» Klaus Schulze is one of the true giants in the field of contemporary electronic music. ... Over the course of his ongoing career, Schulze has released over 30 solo and collaborative albums. His two new CDs include studio work in addition to his 1991 Royal Festival Hall concert. These recordings show that Schulze has remained true to his vision. Ancient Ambiance and Yen, both 44-minute pieces, show his penchant for moving from total space to pulsing sensuality, although "Yen" is a bit of a departure for him with its Eastern themes and mystical imagery. (The only element he should have forgone was a sound sample of a woman feigning sex. His works don't require such gimmicks)
These two recordings are the latest work from an artist with a long and distinguished career. Most importantly, they are also the works of a creative and vibrant musician. «
(6/93, M.C. Mahan, "A.P.", USA)

» Klaus Schulze's Royal Festival Hall is a challenging two-volume CD set which is sold separately. This album marks a further evolution in Klaus' long and creative career. ...
These two CDs have a combination of live and studio tracks. However the live tracks are so well-conceived and performed that I have to look at the track listing to sort them out. Each CD has one live track spanning approximately 45 minutes, with other, smaller tracks to fill each CD to about 70 minutes. I was impressed by how multifaced the compositions are. ...these tracks are composed of many separate movements as one. Schulze uses sampling to effectively construct immense surreal, often cubist soundscapes. ... The live tracks reflect a certain collage structure not found on previous live albums.
Moreover they aren't as melodic as the live track on The Dresden Performance, but there is more to explore here. It's amazing to imagine these tracks live. For this fact alone I'd have to caution listeners. Some people may find Klaus' new direction to be too chaotic and abstract for them and thus may not like this less melodic approach. Others may find this music to be refreshingly more challenging and delightfully more complex. In either case, with nearly 140 minutes of music, there's a lot for everyone. It's well worth the investment. While a few of Klaus Schulze's contemporaries degenerate to making "electronic pop", Schulze clearly remains as avant-garde.«
(3/93, A. Wedlake, "Dreams Word", USA)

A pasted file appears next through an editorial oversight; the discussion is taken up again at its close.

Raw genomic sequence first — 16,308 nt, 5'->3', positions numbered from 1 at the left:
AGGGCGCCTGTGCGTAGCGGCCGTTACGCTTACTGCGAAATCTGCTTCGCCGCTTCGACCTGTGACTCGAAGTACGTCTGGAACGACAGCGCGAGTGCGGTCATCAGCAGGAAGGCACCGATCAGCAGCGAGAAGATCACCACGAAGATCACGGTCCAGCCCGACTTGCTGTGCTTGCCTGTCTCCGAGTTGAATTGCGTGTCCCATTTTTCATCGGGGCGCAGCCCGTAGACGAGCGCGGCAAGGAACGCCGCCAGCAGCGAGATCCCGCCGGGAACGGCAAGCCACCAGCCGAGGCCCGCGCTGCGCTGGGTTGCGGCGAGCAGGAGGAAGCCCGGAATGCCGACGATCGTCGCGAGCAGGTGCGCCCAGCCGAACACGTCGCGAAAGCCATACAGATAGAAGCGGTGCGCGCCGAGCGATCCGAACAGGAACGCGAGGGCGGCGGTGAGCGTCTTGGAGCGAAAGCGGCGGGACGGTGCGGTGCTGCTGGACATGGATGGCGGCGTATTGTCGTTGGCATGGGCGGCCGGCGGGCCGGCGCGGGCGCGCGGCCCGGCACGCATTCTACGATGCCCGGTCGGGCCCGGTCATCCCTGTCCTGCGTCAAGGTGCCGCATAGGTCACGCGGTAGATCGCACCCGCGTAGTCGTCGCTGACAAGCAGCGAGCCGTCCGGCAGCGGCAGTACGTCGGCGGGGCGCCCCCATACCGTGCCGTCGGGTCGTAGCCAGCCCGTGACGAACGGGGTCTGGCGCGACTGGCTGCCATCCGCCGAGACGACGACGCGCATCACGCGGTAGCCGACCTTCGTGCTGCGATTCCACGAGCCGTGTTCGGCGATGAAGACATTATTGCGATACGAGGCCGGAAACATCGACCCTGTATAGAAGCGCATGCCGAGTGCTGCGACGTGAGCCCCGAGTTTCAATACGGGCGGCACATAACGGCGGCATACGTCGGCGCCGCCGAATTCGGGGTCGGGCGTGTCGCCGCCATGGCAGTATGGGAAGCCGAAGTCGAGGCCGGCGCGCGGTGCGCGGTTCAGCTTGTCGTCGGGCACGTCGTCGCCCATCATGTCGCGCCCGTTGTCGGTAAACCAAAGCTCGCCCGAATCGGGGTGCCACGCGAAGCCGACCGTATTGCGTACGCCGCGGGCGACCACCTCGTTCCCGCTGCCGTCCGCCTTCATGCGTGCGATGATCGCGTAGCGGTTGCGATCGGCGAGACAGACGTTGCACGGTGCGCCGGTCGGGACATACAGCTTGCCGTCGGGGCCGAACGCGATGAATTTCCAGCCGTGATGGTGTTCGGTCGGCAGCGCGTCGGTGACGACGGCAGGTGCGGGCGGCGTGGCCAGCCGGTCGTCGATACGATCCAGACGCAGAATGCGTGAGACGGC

» ... Les deux morceaux live: Yen et Ancient Ambiance enregistrés le 10 septembre 1991 à Londres sont sans conteste deux grandes symphonies électronique contemporaines. «
('93, "Crystal News", France)

» ... Most artists would play safe and at least include some earlier recognizable pieces. Not Klaus Schulze. Instead we have uncompromising new material which takes us into some uncharted territory. KS has always made demands of his audiences but he in turn delivers sublime, occasionally brilliant musical inspiration. His sound has been much imitated but never equalled.
Having heard mixed reports about the concert, the two albums came as something of a revelation. It is not easy listening and in places requires perseverance but the rewards are much in evidence. The opening sequence on Yen, Out of Limbo, is a restless difficult opening but Pastorale Awakening and Placid Yen are pure magic.
The studio cut, Silence and Sequence opens with unsettling voice samples and bells before a blissful passage gathers a little momentum in Gentle Wind. Then Klaus opens up with Fire Riser which is magnificent, hypnotic sequencers and masterful percussion in a perfect marriage which kick up a real storm -- a five star track, no question. The final piece, Clear Water, is both sublimely beautiful and oddly disturbing as weird sampled voices disturb the tranquility.
Volume 2 continues the trend . . . Castle Rock: Pedal Away succeeds on every level, being exciting, vibrant music. Try sleeping to this boys and girls! ...«
(6/93, SR, "Zenith", Great Britain)

» Un nuova album di Klaus Schulze è sempre un evento. ...
Questo The Dome Event è la registrazione del concerto dato davanti alla cattedrale di Colonia nel maggio del 1991. E' un'unica suite divisa in 11 movimenti che ripropone i temi cari al musicista tedesco; sono finalmente tornate le tastiere policromatiche dei tempi d'oro, le manipolazioni elettroacustiche, le atmosfere oniriche ed evocative, mentre sono scomparsi, finalmente, i ritmi irritanti e monotoni e le melodie insulse. La novità sta nell'uso intensivo di rumori e suoni concreti di sapore surrealista (voci, effetti, ambiances) che vengono introdotti nella tessitura a creare momenti di contrasto dinamico.
Registrazione impeccabile per un disco importante. Il Maestro è tornato.«
('93, G. Gasparetti, "Deep Listenings", Italia)